Enter George Barris. Barris is a renowned Hollywood custom car designer responsible for the original Batmobile and the Munsters' hearse. He was clearly drawn to vehicles with strange origins.

Barris claims he bought Little Bastard's destroyed frame and body from Dean's family, and sold two of the original tires. He also lent what was left of the mangled car frame to the Los Angeles National Safety Council as a traveling display, ostensibly to scare motorists into behaving on the road.


While it was part of the traveling expo, the car fell from its display on several occasions. One time it injured a bystander and another time it killed George Barkus, a truck driver hired to transport the car. Meanwhile, those two tires Barris sold are rumored to have blown at the same time.

As for the rest of the car? Supposedly it was in storage in 1960 and caught on fire and then disappeared.

Barris toured with the car's chassis, and other car collectors have said he played up the "legend of the car's curse." Barris even wrote in his memoir that the car gave off "bad vibrations" and claimed a thief who tried to steal the steering wheel broke his arm during the attempt.

But some in his social circle have also noted that the Spyder Barris claimed was Dean's seemed in suspiciously "good" condition compared to the car in photos of the crash scene. Suffice to say, not everyone believed all of Barris' tales.


The Volo Auto Museum Connection

Porsche Spyder 550
Porsche made less than 100 Spyder 550 cars and very few remain intact today. Porsche

Now, remember we said the car was supposedly in storage and caught fire? Well, in late 2015, it looked like the frame was found ... or so enthusiasts thought.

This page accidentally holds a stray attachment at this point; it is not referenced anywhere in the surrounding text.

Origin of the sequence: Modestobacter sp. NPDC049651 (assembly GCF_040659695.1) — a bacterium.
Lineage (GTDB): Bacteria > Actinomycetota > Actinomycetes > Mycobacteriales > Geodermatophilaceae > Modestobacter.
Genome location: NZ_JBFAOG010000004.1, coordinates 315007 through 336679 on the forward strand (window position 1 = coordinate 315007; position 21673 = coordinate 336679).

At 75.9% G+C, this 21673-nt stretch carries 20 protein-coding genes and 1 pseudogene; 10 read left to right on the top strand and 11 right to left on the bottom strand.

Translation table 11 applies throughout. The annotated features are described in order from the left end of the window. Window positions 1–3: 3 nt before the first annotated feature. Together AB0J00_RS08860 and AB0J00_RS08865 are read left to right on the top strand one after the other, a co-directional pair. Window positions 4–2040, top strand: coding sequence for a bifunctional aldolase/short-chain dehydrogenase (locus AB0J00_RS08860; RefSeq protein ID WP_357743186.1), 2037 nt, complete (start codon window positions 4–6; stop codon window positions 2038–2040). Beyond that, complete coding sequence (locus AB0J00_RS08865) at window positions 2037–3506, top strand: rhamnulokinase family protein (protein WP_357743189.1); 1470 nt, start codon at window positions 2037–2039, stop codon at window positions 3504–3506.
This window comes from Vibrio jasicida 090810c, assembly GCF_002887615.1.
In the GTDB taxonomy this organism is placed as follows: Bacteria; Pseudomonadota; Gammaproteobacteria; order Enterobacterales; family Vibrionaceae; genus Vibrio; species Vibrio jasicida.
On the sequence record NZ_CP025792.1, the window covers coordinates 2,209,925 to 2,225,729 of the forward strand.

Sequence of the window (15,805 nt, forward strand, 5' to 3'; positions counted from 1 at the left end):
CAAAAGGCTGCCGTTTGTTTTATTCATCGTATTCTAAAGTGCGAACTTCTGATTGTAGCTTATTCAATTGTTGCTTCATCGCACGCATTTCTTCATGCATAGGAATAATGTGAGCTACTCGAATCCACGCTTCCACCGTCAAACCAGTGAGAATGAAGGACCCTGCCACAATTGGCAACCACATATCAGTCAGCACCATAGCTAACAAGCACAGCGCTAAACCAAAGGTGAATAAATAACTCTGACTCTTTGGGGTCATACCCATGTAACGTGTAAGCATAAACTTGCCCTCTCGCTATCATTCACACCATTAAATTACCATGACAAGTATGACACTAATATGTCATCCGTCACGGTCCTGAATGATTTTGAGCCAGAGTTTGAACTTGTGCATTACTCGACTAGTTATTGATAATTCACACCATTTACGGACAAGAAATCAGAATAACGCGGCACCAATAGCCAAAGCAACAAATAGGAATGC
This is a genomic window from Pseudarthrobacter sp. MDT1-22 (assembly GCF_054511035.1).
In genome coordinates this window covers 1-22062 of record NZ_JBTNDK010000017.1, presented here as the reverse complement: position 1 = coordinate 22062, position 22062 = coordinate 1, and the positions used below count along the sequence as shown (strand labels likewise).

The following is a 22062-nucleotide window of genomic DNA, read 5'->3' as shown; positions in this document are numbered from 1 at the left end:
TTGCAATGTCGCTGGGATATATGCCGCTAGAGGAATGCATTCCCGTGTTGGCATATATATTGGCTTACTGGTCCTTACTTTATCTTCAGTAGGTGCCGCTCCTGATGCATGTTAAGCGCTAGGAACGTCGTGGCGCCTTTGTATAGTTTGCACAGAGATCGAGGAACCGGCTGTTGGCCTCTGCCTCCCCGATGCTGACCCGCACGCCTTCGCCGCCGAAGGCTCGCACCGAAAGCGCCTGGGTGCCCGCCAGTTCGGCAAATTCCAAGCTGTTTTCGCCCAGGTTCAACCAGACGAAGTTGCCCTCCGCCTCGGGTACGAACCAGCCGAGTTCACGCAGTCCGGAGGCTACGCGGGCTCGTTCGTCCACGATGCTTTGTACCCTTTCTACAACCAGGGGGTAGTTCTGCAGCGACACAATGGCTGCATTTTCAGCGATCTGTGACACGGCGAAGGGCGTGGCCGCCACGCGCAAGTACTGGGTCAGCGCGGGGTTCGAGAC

That's when a man contacted Brian Grams, museum director for Volo Auto Museum in Volo, Illinois, which has tons of rare and famous cars. A decade earlier the museum had offered a $1 million for the original car. The man told Grams he saw his father and some friends hide the body of James Dean's Spyder in a building in Washington State when he 6 years old.


Grams, thinking they might have actually found the car's frame, informed the media at the time that the details appeared to confirm the story, and the man passed a polygraph test. It seemed like everything was moving forward. Then the story fell off the radar, so we talked to Grams.

"Over the years I have been contacted by numerous people with their stories, everything from [the car] was buried in a swamp in Japan to it was in the attic at Barris Kustoms," Grams says via email. "The burden of proof is always on the storyteller to provide me with something that would verify their story and all attempts failed, except one that was plausible.

A man contacted me stating he was a kid and witnessed his dad, Barris and other men hide [the car] in a false wall in a Washington State building and he had forgotten about it until recently; a scar on his hand supposedly triggered the memory stating the cut was from the car."

Grams says that despite a convincing polygraph test, the man couldn't secure the Spyder, and then further investigations determined the supposed building was no longer standing.

"If it was true, the car either got demoed with the building and ended up in a land fill, or it was discovered and kept secret," Grams says.

Still, Grams has a more pragmatic perspective on the car and its alleged curse than many other collectors.

"As far as the legend goes, I have heard stories, but I am far from an expert on the legend," he says. "The legend of the curse isn't what drew me to the car; it was the mystery of the disappearance."


What's Left of James Dean's Car Now?

James Dean Porsche transaxle
The transaxle of James Dean's Porsche was discovered after being stored in a crate for 30 years. It was auctioned off in May 2021 for $382,000! Don Ahearn

There's one known remaining part of Little Bastard, a transaxle that was discovered in Massachusetts in March 2020. After McHenry's death, his widow had sold off his collection of parts to other racers and car collectors, which is how the car's parts ended up in seemingly random parts of the country.

That transaxle, for example, was stored under a porch for a decade, then in a crate for another three decades, before it was sold at auction on the online platform Bring a Trailer May 21, 2021, for $387,000.


The Spyder's transaxle is now owned by Zak Bagans, who hosts a series on Discovery Plus and is in Zak Bagan's The Haunted Museum in Las Vegas.